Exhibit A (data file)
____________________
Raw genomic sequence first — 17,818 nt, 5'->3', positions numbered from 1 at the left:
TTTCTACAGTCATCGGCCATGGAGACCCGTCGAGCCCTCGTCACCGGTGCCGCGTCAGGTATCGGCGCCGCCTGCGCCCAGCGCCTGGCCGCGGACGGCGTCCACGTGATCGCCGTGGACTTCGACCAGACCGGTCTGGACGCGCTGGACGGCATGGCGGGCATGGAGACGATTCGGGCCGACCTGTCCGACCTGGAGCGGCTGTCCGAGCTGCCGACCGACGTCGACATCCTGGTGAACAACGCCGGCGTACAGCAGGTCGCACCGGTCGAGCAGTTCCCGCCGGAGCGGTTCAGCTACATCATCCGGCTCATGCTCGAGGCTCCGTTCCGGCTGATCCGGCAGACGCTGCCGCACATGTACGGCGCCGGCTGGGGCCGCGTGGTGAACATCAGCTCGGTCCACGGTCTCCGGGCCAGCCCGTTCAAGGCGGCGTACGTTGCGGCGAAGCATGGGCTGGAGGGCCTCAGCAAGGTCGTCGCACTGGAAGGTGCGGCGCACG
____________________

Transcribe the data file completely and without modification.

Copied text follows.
Raw genomic sequence first — 17,818 nt, 5'->3', positions numbered from 1 at the left:
TTTCTACAGTCATCGGCCATGGAGACCCGTCGAGCCCTCGTCACCGGTGCCGCGTCAGGTATCGGCGCCGCCTGCGCCCAGCGCCTGGCCGCGGACGGCGTCCACGTGATCGCCGTGGACTTCGACCAGACCGGTCTGGACGCGCTGGACGGCATGGCGGGCATGGAGACGATTCGGGCCGACCTGTCCGACCTGGAGCGGCTGTCCGAGCTGCCGACCGACGTCGACATCCTGGTGAACAACGCCGGCGTACAGCAGGTCGCACCGGTCGAGCAGTTCCCGCCGGAGCGGTTCAGCTACATCATCCGGCTCATGCTCGAGGCTCCGTTCCGGCTGATCCGGCAGACGCTGCCGCACATGTACGGCGCCGGCTGGGGCCGCGTGGTGAACATCAGCTCGGTCCACGGTCTCCGGGCCAGCCCGTTCAAGGCGGCGTACGTTGCGGCGAAGCATGGGCTGGAGGGCCTCAGCAAGGTCGTCGCACTGGAAGGTGCGGCGCACG